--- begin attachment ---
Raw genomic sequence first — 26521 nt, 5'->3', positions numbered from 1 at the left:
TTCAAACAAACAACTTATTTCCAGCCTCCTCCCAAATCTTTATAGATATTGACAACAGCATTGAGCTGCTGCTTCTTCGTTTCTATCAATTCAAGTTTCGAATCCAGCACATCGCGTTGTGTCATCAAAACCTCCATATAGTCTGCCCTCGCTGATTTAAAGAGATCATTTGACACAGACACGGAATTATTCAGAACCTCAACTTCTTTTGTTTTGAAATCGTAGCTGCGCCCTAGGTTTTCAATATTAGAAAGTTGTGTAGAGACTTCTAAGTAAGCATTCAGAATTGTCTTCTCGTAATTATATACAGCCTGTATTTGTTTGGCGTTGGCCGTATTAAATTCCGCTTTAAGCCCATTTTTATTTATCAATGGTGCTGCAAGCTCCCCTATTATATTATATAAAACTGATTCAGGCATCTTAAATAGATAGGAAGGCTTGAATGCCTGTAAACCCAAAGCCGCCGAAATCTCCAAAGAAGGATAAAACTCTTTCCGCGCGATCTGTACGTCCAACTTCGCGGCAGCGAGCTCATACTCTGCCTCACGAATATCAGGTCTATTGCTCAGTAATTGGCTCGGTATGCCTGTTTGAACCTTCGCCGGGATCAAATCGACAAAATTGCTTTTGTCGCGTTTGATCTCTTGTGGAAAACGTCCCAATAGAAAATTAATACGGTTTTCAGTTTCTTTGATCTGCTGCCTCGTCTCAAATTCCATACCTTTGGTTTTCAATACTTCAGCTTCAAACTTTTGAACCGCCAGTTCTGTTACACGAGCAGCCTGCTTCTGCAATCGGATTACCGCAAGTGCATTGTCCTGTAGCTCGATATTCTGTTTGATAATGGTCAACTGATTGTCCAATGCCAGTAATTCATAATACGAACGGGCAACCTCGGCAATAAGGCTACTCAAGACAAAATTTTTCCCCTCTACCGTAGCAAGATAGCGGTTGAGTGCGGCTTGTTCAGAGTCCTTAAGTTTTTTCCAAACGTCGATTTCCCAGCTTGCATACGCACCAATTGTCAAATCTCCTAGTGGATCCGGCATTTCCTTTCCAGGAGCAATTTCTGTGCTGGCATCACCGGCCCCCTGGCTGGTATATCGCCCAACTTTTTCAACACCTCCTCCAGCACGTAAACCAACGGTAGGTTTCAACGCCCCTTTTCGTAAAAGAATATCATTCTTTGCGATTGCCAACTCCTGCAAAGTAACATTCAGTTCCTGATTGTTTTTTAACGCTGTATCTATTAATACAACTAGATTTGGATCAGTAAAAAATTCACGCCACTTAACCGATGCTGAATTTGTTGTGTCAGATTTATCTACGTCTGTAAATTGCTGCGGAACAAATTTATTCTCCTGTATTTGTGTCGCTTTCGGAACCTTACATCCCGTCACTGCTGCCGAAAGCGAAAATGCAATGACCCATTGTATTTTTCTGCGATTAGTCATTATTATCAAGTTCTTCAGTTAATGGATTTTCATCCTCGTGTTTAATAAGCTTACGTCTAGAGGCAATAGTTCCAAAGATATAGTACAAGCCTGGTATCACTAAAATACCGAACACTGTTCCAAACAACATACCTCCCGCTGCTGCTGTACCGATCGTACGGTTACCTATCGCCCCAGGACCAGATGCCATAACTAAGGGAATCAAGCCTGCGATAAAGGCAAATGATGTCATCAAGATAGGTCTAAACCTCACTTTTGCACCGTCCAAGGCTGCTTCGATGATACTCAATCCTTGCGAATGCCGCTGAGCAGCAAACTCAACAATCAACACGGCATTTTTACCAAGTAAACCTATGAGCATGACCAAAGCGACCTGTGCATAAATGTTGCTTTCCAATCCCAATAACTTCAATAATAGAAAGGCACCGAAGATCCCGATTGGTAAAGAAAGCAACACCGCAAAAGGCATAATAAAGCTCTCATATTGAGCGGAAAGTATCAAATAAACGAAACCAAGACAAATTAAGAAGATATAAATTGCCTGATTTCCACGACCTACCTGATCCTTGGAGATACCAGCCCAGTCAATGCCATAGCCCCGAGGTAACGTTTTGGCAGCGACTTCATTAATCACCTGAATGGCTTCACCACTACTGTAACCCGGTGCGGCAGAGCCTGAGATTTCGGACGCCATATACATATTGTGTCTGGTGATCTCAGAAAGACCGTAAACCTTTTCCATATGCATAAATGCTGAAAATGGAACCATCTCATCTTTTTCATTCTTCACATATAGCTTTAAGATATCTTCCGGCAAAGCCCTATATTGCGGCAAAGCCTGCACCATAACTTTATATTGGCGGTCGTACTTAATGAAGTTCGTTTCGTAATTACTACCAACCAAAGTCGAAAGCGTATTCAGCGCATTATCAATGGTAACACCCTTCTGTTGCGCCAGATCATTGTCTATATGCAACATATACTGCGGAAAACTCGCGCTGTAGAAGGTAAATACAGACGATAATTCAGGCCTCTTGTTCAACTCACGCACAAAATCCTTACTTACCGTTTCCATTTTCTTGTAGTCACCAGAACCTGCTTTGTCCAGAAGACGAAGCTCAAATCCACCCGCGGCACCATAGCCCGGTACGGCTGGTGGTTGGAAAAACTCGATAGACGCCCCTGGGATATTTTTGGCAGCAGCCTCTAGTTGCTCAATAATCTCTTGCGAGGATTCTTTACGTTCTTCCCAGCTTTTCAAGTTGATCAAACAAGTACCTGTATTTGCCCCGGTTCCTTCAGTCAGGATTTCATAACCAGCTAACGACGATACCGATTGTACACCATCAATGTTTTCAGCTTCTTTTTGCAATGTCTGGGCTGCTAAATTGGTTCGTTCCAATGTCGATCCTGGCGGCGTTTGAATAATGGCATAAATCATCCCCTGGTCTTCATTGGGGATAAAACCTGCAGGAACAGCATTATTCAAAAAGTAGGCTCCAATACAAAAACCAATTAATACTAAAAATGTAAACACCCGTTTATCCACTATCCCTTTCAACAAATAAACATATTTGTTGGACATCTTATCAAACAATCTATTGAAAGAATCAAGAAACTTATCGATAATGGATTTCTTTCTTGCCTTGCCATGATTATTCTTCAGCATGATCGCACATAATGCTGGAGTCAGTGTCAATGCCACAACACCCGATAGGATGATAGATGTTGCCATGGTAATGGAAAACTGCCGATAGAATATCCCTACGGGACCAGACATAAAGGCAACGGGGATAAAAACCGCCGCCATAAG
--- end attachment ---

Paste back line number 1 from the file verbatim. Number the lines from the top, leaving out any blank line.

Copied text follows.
Raw genomic sequence first — 26521 nt, 5'->3', positions numbered from 1 at the left: